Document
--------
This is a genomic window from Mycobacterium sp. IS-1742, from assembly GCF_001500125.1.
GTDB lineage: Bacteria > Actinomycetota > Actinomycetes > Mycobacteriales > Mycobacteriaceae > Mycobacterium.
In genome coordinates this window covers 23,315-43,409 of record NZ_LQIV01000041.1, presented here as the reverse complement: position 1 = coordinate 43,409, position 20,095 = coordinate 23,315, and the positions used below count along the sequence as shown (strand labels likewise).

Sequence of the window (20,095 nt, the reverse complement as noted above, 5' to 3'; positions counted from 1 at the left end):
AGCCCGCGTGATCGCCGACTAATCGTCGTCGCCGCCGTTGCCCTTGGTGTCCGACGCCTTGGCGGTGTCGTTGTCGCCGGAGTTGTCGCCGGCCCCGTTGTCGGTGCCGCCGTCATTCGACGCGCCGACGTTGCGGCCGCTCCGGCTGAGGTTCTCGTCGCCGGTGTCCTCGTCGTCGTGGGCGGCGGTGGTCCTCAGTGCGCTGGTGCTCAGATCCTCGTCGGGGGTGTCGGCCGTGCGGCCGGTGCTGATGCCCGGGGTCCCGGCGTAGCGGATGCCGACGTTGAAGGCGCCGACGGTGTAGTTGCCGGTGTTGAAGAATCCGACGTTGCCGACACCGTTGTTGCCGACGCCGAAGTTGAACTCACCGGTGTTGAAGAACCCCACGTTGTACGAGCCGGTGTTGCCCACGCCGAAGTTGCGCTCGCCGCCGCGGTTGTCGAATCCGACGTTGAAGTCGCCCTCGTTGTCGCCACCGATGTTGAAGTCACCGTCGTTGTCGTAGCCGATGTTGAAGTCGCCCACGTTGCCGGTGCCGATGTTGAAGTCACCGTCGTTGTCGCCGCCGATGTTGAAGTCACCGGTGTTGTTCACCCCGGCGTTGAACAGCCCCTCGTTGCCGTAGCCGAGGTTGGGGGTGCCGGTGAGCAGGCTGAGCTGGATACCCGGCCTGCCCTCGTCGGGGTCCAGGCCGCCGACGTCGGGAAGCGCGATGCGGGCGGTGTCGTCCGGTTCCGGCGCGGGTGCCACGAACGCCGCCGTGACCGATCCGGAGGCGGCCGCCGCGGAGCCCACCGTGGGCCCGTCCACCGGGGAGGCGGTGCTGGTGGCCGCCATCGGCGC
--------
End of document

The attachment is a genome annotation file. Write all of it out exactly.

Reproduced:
This is a genomic window from Mycobacterium sp. IS-1742, from assembly GCF_001500125.1.
GTDB lineage: Bacteria > Actinomycetota > Actinomycetes > Mycobacteriales > Mycobacteriaceae > Mycobacterium.
In genome coordinates this window covers 23,315-43,409 of record NZ_LQIV01000041.1, presented here as the reverse complement: position 1 = coordinate 43,409, position 20,095 = coordinate 23,315, and the positions used below count along the sequence as shown (strand labels likewise).

Sequence of the window (20,095 nt, the reverse complement as noted above, 5' to 3'; positions counted from 1 at the left end):
AGCCCGCGTGATCGCCGACTAATCGTCGTCGCCGCCGTTGCCCTTGGTGTCCGACGCCTTGGCGGTGTCGTTGTCGCCGGAGTTGTCGCCGGCCCCGTTGTCGGTGCCGCCGTCATTCGACGCGCCGACGTTGCGGCCGCTCCGGCTGAGGTTCTCGTCGCCGGTGTCCTCGTCGTCGTGGGCGGCGGTGGTCCTCAGTGCGCTGGTGCTCAGATCCTCGTCGGGGGTGTCGGCCGTGCGGCCGGTGCTGATGCCCGGGGTCCCGGCGTAGCGGATGCCGACGTTGAAGGCGCCGACGGTGTAGTTGCCGGTGTTGAAGAATCCGACGTTGCCGACACCGTTGTTGCCGACGCCGAAGTTGAACTCACCGGTGTTGAAGAACCCCACGTTGTACGAGCCGGTGTTGCCCACGCCGAAGTTGCGCTCGCCGCCGCGGTTGTCGAATCCGACGTTGAAGTCGCCCTCGTTGTCGCCACCGATGTTGAAGTCACCGTCGTTGTCGTAGCCGATGTTGAAGTCGCCCACGTTGCCGGTGCCGATGTTGAAGTCACCGTCGTTGTCGCCGCCGATGTTGAAGTCACCGGTGTTGTTCACCCCGGCGTTGAACAGCCCCTCGTTGCCGTAGCCGAGGTTGGGGGTGCCGGTGAGCAGGCTGAGCTGGATACCCGGCCTGCCCTCGTCGGGGTCCAGGCCGCCGACGTCGGGAAGCGCGATGCGGGCGGTGTCGTCCGGTTCCGGCGCGGGTGCCACGAACGCCGCCGTGACCGATCCGGAGGCGGCCGCCGCGGAGCCCACCGTGGGCCCGTCCACCGGGGAGGCGGTGCTGGTGGCCGCCATCGGCGC